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Doomsday Optimism

The consensus of the contemporary analysis of our situation (from both the anti-liberal left and the reactionary right) is one of general Catastrophism. One way or another the thinking goes: the current Liberal age cannot go on forever, sooner or later something has to give.

Whether one places their stock in the wild-eyed prophecies of the environmentalist street preacher, manically foretelling the coming of a Vengeful Gaia who is hellbent on punishing the rapacious despoilers of the natural world, or, for those of a more reactionary bent, a square bet on decadence is the more natural option. Surely our current society of infantilized, degenerate, imbeciles engendered and indoctrinated by the Neo-Liberal Welfare State is not long for this world.

The fervent materialist, on the other hand, can see past such panicked moralistic delusions and instead trains his eyes to the economic element as being the essential one. After all, we can’t be more than a few years from another market crash, the inevitability of the financialized chaos of Casino Capitalism. Surely this next crash will be the one that finally breaks the system for good, and the Wall Street "banksters" and their sycophants will finally be forced to taste the bitter fruits of their criminality. Whatever the method: market crash, climate change, societal decay, or some other theory, all agree that the end is both nigh and inevitable.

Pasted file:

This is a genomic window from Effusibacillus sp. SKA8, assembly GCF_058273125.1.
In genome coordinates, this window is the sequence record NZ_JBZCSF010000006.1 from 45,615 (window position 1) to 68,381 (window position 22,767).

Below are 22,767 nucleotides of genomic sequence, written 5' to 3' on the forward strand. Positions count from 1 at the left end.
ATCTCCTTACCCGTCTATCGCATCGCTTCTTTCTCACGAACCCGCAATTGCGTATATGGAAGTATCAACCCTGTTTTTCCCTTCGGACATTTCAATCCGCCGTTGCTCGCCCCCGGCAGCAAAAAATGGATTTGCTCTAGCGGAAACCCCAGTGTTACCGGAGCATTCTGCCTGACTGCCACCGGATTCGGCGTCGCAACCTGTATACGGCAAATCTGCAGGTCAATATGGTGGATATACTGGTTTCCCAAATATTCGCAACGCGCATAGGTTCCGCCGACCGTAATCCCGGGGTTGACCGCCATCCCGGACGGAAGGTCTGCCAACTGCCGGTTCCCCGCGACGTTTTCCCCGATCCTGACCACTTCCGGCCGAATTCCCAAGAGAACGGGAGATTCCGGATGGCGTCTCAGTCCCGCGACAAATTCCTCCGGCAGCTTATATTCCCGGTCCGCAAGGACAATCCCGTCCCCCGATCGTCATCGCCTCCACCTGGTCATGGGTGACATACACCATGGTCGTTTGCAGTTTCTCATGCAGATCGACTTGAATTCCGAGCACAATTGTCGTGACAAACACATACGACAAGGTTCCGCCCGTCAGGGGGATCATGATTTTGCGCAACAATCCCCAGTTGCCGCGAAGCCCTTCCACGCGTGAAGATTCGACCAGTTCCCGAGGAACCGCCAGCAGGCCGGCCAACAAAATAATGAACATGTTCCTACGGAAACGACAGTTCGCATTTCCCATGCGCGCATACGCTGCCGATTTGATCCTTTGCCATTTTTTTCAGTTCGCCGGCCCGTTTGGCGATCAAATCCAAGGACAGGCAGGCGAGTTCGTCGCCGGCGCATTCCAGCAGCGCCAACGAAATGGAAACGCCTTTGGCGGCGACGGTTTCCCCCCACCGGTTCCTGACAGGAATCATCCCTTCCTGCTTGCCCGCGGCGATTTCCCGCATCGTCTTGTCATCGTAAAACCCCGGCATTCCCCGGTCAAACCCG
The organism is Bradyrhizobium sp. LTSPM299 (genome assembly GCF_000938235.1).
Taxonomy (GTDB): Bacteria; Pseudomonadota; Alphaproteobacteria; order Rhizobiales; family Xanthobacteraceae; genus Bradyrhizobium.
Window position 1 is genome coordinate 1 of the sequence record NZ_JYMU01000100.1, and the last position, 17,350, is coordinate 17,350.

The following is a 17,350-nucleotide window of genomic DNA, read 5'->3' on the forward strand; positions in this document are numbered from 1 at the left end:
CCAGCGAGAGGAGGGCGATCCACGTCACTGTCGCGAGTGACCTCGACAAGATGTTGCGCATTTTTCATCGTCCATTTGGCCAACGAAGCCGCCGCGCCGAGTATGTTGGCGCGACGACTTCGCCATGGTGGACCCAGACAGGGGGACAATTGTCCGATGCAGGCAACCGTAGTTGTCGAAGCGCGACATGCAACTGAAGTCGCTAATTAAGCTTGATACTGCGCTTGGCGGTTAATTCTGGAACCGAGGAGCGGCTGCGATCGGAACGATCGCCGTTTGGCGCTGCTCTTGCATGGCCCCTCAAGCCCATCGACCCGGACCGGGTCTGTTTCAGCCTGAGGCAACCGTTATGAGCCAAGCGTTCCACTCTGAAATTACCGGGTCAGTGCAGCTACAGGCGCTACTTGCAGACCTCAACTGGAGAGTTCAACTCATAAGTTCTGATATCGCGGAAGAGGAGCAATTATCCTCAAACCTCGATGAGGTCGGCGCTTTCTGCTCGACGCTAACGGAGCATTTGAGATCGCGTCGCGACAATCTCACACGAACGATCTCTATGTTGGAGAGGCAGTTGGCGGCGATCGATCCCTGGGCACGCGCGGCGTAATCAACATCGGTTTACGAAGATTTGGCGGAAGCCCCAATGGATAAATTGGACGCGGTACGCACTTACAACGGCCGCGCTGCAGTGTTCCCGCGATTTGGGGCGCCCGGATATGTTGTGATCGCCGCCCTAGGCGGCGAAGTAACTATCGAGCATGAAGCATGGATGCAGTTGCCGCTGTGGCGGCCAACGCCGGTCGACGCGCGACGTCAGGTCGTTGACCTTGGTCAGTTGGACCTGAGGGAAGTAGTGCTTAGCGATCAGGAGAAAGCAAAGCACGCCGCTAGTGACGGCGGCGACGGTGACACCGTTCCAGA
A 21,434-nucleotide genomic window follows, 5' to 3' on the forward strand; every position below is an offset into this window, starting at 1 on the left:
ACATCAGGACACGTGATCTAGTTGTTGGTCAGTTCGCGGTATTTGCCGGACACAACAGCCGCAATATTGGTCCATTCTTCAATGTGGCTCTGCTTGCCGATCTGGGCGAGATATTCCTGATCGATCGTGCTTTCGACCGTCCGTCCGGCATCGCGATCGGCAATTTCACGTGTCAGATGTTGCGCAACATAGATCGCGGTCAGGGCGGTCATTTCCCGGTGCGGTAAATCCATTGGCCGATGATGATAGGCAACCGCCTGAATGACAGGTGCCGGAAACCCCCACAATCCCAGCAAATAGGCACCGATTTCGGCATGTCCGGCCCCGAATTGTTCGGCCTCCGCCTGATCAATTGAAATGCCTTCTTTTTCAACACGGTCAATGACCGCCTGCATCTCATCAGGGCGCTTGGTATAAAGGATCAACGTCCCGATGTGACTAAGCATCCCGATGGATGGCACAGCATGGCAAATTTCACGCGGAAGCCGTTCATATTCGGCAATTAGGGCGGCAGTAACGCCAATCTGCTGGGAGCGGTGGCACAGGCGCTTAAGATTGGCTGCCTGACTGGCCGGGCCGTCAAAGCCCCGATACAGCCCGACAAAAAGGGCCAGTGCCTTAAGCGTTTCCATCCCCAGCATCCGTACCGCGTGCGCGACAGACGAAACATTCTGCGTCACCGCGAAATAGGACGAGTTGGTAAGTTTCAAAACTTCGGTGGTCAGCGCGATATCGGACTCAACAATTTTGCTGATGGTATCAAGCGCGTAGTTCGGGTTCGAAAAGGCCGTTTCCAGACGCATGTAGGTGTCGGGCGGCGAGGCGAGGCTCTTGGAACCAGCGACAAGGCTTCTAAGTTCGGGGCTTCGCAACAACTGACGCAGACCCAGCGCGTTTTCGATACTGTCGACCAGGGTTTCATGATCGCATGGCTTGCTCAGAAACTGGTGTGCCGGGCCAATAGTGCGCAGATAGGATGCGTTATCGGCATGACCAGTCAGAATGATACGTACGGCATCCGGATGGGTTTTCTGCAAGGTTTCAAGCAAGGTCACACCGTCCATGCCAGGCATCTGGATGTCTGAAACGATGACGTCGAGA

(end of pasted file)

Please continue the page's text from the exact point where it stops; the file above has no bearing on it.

Of course, there are compelling arguments to be made for this Catastrophism; one needn't possess a hyper-perceptive intellect to gather that the current state of affairs is unsustainable in the long run and will inevitably end. Not only is it unsustainable, but it is also an incredibly violent system which continues to slowly and brutally hack away at the few remaining sinews of whatever remains of any kind of genuinely organic human community. This is to say nothing of the even more profound human and environmental damage inflicted upon the unfortunate communities of the third world by the overweening fanaticism of the Liberal nation-states of the West.

Whether through direct economic exploitation or the just as common (but much more devastating) dissemination of the poison pill of Western “Culture” of Materialism, Coca-Cola, and Pornography, the complete spiritual and moral rape of an entire society can be had without firing a shot. Of course, force is always an option as well, especially for any society too slow in capitulating. Both Libya and Iraq have illustrated how quickly a country can rapidly transform from a more or less well governed and stable society to a steamy wasteland of murder, insanity, and chaos.

All this, of course, is a bit obvious, so obvious that even a brief elucidation of it borders dangerously close to the tedious. All agree on the grotesquerie of the patient's disease and that the case is terminal. However, we must resist this particular historicist temptation, this faith in the “Catastrophe”. Far too much is at stake for us to indulge in the luxury of playing Godot. We cannot afford the comfortable dream that the system will just inevitably collapse. That we will all wake one day to find that the hellish Rubik's Cube of modernity has somehow solved itself for us.